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Introducing the USAID Digital Government Model

By Guest Writer on July 13, 2022

digital government

The role of digital technology across sectors has become undeniable in recent years and it has transformed most aspects of public and private life, including government. Technology has transformed the world’s governments in three overarching ways:

  • Management of daily operations
  • Delivery of services
  • Engagement with stakeholders including individuals, businesses, and civil society.

USAID and development partners are increasingly looking to support countries in the process of adopting technologies to create public value — broadly referred to as digital government — while mitigating and avoiding significant risks. These opportunities and challenges became even more stark in the face of the COVID-19 pandemic, which demonstrated the importance of digital government processes and tools.

Digital Government Benefits

Investments in digital government have the potential to help government become more:

  • Coordinated, by providing the systems and tools necessary for government bodies to work together across ministries and levels (e.g., national, provincial, municipal);
  • Efficient, by achieving fiscal savings and allowing for innovation by decreasing the time spent on administration;
  • Resilient, by supporting response to and recovery from natural disasters or other sudden social and economic changes;
  • Responsive, by increasing the ability to anticipate and respond to a range of stakeholder needs, including from individuals, the private sector, and civil society actors;
  • Accountable, by reducing opportunities for corruption and providing tools for collaborative, inclusive, accessible, and transparent policy design and service delivery; and
  • Participatory, by creating systems and tools that enable citizens and civil society to engage with governments.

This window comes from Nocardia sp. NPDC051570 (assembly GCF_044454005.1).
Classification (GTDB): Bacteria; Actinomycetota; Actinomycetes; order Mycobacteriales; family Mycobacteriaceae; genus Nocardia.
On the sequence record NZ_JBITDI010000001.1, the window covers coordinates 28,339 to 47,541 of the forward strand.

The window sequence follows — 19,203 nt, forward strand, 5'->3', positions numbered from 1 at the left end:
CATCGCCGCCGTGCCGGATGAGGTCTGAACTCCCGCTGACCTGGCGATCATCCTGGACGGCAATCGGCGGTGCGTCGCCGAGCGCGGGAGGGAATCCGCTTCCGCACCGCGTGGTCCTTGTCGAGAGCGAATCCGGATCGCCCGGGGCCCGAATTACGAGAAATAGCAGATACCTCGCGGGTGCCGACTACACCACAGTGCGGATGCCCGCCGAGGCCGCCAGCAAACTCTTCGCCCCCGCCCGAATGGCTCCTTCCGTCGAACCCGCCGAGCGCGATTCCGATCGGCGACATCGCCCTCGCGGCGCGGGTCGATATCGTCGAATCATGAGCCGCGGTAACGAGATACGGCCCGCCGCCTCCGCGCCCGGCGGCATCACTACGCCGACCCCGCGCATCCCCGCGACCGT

The extent to which these outcomes are possible depend largely on the enabling environment, which includes democratic norms and institutional capacity, among other factors. Above all, digital initiatives undertaken by a government are part of the broader political, economic, and social context.

The same digital investments that can support democratic institutions, rights-respecting government bodies, and open societies in one context can be used to suppress political dissent, quash individual freedoms and rights, and limit competition in the marketplace. When digital government investments are undertaken by authoritarian governments, in countries affected by democratic backsliding,8 or by malign actors, those investments can serve as agents of repression and restriction.

Governments with digital systems, processes, and infrastructure in place were able to quickly scale emergency response assistance, communications, and payments. At the same time, the pandemic has accelerated many risks associated with digital tools, as state and non-state actors are spreading mis- and disinformation, exploiting personal data, and using new technology to increase surveillance and social control.

Digital Government Model

The USAID Digital Government Model provides a descriptive model as the basis for a shared understanding and vocabulary of the key components of digital government. It builds on, and is informed by, existing frameworks for digital or e-government.

This model is not intended to be prescriptive, nor is it intended to replace existing reference frameworks and documents already in use by partners. The model is a living document intended to evolve over time and complements the strong base of existing work on digital development and governance (refer to the complementary resources box).

There is no common definition in the development community of digital government, sometimes referred to as e-government, nor is there agreement on its principal components. This model describes what governments are currently investing in but does not describe what they should invest in. By suggesting a common vocabulary, this document sets the stage for future research and technical assistance across USAID on digital government under the Digital Strategy.

A lightly edited introduction from the USAID Digital Government Model 

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